Colorful Casting

Gunjih leuhnggo hau: the officials have two mouths

Within the character for “official” appears two mouths (they look like square boxes).  Regular people use one mouth.  This phrase means that those in power can speak much louder.  Whether they’re right or wrong, you still have to listen to them.

Some things are out of one’s control.  When a writer gets their work turned into a movie, it transitions out of their hands.  Film adaptations require different skills.  That’s why there are screenwriters, although some novelists can also create beautiful screenplays.  Here’s a list of ten surprising movies based on books.

An author has no say on who’s cast in the picture.  That’s when gunjih leuhnggo hau, the officials use their two mouths.  For example, The Departed, a remake of an Asian film, featured Caucasian actors.  Here’s an article highlighting the similarities between the original version and the Hollywood one.  A film coming out, based on the South Korean revenge thriller Oldboy, features this casting call list.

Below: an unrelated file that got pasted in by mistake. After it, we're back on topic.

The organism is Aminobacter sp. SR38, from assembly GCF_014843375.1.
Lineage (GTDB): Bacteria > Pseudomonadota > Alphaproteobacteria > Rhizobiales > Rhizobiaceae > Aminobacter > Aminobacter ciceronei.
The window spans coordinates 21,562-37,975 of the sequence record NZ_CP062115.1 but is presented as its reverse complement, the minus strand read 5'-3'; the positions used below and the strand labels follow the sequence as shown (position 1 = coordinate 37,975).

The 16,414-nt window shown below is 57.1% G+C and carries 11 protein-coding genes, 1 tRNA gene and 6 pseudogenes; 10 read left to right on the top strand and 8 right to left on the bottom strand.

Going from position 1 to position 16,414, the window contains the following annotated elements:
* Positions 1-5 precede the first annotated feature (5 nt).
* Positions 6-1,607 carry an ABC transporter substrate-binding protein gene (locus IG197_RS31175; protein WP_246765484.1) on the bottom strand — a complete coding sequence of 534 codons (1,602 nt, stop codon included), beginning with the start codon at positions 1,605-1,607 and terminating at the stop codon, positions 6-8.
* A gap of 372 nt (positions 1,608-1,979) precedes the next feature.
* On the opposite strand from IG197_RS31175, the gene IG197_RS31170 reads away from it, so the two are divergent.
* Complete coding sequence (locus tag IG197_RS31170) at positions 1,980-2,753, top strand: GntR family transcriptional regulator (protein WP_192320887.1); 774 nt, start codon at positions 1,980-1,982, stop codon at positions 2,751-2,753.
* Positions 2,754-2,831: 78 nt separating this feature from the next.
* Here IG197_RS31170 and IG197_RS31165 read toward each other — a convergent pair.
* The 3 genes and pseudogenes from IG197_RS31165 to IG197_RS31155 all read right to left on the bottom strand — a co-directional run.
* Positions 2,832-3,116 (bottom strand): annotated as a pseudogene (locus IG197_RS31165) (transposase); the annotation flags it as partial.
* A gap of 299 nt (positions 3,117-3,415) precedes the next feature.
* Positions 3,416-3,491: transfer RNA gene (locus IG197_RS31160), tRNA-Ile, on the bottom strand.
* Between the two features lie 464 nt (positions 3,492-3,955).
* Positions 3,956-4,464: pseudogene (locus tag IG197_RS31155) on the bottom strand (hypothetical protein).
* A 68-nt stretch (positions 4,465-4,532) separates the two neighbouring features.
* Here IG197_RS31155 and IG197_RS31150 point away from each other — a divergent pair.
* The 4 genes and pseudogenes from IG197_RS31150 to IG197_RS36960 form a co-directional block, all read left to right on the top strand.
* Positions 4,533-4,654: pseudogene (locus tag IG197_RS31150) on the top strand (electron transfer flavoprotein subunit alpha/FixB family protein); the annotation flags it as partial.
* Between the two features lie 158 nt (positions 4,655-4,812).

I can understand remakes not using casts similar to the original ones.  What about a play set in ancient China, though?  The La Jolla Playhouse received complaints from the community about their casting for “The Nightingale.”  Artistic director Christopher Ashley responded by saying that they “wanted to create a multicultural cast in a reinterpretation of this Hans Christian Andersen classic fable, blending East and West, past and present.” 

What’s your take on this move?  Does it strengthen or weaken the play’s themes?

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